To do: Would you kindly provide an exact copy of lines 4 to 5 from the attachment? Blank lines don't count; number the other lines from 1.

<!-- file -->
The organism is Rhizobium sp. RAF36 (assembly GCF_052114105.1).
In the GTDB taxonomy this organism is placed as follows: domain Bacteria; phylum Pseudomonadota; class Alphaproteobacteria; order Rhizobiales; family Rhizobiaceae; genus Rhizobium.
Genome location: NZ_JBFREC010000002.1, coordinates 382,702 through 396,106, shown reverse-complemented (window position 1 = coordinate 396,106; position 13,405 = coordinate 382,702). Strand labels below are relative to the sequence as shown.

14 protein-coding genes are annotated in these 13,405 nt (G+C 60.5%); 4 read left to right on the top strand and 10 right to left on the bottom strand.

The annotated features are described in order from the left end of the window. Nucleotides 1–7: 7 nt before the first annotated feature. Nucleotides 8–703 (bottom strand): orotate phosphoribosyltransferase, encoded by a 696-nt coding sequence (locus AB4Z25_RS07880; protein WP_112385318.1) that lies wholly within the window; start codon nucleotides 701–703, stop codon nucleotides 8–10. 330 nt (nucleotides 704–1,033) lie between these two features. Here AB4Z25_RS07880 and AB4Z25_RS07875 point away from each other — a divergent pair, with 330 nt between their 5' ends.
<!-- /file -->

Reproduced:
14 protein-coding genes are annotated in these 13,405 nt (G+C 60.5%); 4 read left to right on the top strand and 10 right to left on the bottom strand.

The annotated features are described in order from the left end of the window. Nucleotides 1–7: 7 nt before the first annotated feature. Nucleotides 8–703 (bottom strand): orotate phosphoribosyltransferase, encoded by a 696-nt coding sequence (locus AB4Z25_RS07880; protein WP_112385318.1) that lies wholly within the window; start codon nucleotides 701–703, stop codon nucleotides 8–10. 330 nt (nucleotides 704–1,033) lie between these two features. Here AB4Z25_RS07880 and AB4Z25_RS07875 point away from each other — a divergent pair, with 330 nt between their 5' ends.